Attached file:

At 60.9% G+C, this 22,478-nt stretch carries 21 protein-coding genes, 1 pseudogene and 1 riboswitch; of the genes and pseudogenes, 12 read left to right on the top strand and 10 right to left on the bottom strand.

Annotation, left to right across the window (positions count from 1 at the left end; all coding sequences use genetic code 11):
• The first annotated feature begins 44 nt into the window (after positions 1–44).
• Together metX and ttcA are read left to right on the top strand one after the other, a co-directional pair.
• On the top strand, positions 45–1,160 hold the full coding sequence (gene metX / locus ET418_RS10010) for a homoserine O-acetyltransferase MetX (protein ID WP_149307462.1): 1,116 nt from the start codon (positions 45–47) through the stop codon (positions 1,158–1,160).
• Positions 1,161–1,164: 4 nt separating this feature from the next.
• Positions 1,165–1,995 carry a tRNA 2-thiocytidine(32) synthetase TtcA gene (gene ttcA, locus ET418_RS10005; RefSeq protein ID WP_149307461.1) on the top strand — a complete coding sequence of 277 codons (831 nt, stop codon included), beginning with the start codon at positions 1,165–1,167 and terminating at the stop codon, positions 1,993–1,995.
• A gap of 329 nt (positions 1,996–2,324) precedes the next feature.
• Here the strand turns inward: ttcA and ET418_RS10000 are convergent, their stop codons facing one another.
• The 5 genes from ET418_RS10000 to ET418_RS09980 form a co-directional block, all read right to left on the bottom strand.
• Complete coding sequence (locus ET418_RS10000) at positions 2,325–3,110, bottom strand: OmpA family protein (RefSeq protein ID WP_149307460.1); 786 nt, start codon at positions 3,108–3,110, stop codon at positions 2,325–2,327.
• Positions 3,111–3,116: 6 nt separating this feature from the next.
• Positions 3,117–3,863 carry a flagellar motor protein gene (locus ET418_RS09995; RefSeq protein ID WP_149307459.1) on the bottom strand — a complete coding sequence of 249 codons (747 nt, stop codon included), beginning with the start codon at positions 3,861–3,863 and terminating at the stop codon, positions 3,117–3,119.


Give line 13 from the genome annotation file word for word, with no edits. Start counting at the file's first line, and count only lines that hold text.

• Positions 3,117–3,863 carry a flagellar motor protein gene (locus ET418_RS09995; RefSeq protein ID WP_149307459.1) on the bottom strand — a complete coding sequence of 249 codons (747 nt, stop codon included), beginning with the start codon at positions 3,861–3,863 and terminating at the stop codon, positions 3,117–3,119.